12 step programs and a "Higher Power"

robert0259
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12 step programs and a "Higher Power"

I been attending AA meeting for over 3 years...and I've sober the whole time. AA says it has no opinion on religion...but, if I said from the podium that I'm an atheist, I have no doubt that I would be shunned.  I've made some friends that, like me, don't really talk about our beliefs.

Why is reliance on a "Higher Power" needed to get over an addiction? At first I needed to see others like myself that had overcome alcohol..but, at the end of the day, I did it..no invisible guy.

How does the state get away with forcing people to go to 12 step programs that have a lot of pressure to accept a "Higher Power?"....I heard a woman share yesterday that if you don't find God, you're doomed to relapse...

 

Robert


Vastet
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It is mostly a lack of

It is mostly a lack of understanding of psychology. It's not likely to change anytime soon, since the science is still in it's infancy. Possibly it is the least understood science, though much to do with the medical industry is in that field. And to be sure, in some cases they appear to be right. I've known some people that AA worked for, and nothing else did. However, the same is true in reverse. I've known people that spent 20 years going through AA and it never did anything for them. I know that I'd be stumped at the first step that requires a higher power. There just isn't any higher power for me to look to. I'm at the top. Anything else is at best simply an equal. At worst, far inferior.

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Desdenova
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My 12 Step Program1. I

My 12 Step Program

1. I admitted that I was screwing my life up with alcohol, and that I had the power to stop it.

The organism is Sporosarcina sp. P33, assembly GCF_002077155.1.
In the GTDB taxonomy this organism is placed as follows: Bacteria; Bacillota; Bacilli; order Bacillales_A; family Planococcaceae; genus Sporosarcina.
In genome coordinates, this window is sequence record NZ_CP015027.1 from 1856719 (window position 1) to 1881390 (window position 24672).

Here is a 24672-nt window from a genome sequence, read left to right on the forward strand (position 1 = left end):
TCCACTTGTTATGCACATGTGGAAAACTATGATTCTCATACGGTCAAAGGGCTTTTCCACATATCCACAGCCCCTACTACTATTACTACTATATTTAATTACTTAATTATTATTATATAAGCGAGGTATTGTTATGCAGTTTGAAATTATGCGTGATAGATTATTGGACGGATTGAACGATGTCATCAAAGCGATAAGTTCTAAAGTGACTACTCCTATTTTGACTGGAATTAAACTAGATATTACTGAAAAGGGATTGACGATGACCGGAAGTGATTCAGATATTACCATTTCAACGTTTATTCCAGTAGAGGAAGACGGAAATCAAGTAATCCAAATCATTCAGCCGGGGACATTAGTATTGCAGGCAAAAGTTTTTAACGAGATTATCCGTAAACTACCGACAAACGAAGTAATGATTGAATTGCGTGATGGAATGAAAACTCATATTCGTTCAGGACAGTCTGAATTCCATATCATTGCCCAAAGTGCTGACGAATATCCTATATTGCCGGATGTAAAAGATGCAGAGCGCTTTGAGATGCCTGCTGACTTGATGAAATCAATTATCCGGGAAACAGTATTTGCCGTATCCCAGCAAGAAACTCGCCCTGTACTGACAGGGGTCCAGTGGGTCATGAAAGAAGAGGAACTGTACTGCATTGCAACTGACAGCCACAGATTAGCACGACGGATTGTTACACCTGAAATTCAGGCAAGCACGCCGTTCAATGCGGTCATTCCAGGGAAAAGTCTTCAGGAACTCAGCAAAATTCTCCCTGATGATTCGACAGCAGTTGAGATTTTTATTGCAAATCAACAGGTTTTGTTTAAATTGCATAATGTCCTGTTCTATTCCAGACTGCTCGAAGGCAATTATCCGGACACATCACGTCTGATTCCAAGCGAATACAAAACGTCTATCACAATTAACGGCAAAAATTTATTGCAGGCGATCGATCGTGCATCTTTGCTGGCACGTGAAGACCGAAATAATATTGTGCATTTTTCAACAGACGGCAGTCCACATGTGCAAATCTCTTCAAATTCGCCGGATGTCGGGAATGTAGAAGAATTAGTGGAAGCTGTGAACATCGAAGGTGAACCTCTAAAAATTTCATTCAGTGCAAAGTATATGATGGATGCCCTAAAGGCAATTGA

2. Came to believe that no power greater than lithium could improve sanity and realized that lithium wasn't going to help with alcohol, so became even more resolved to fix it myself.


3. Made a decision to fix my problems, as I was the one that understood them.


4. Made a searching and fearless moral inventory of myself, throwing out some of the more useless morals like coveting my neighbors ass.


5. Admitted to myself and nobody else the exact nature of my wrongs.


6. Was ready to forcefully remove these defects of character from myself, except the charming ones like arrogance and sarcasm, which I see more as virtues.


7. Doing nothing humbly, kicked the living shit out of my shortcomings.


8. Made a list of all the persons I had harmed, and realized that most of them deserved it.


9. Wrote off the few people I had harmed that didn't deserve it, knowing that saying " I'm sorry I banged your wife. " isn't going to make ammends.


10. Continued to take a personal inventory, and when I was wrong promptly admitted it...to myself.


11. Sought through conscious action to improve myself, relying on my own will to give me the strength to carry it out.


12. Having had a mental awakening as the result of these steps, made a point to let everyone else figure it out on their own, because I am not so smugly condescending as to think that my solution will work for everybody.
 

It takes a village to raise an idiot.

Save a tree, eat a vegetarian.

Sometimes " The Majority " only means that all the fools are on the same side.


anniet
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robert0259 wrote:Why is

robert0259 wrote:

Why is reliance on a "Higher Power" needed to get over an addiction? At first I needed to see others like myself that had overcome alcohol..but, at the end of the day, I did it..no invisible guy.

Yeah, it's not needed.  In fact, it just replaces one way of checking out of reality with another.  Brian Cuban wrote an interesting bit about this a few days ago that you might find interesting.  http://www.briancuban.com/is-god-an-alcoholic/

And, as you can see from the digg comments you are not alone in being able to be sober without needing a god. http://digg.com/educational/Is_God_An_Alcoholic

Congratulations on changing your life focus!  It's hard enough to do that many people never succeed at the task.  BTW, that lady is just plain wrong.  I have been clean (alcohol was not my problem chemical) for over 8 years and have not believed in god or been to an AA meeting during that time.  I will not have my sobriety discounted just because I haven't died yet and could conceivably become an addict again.  Hell no!  Smiling

 

 

"I am that I am." - Proof that the writers of the bible were beyond stoned.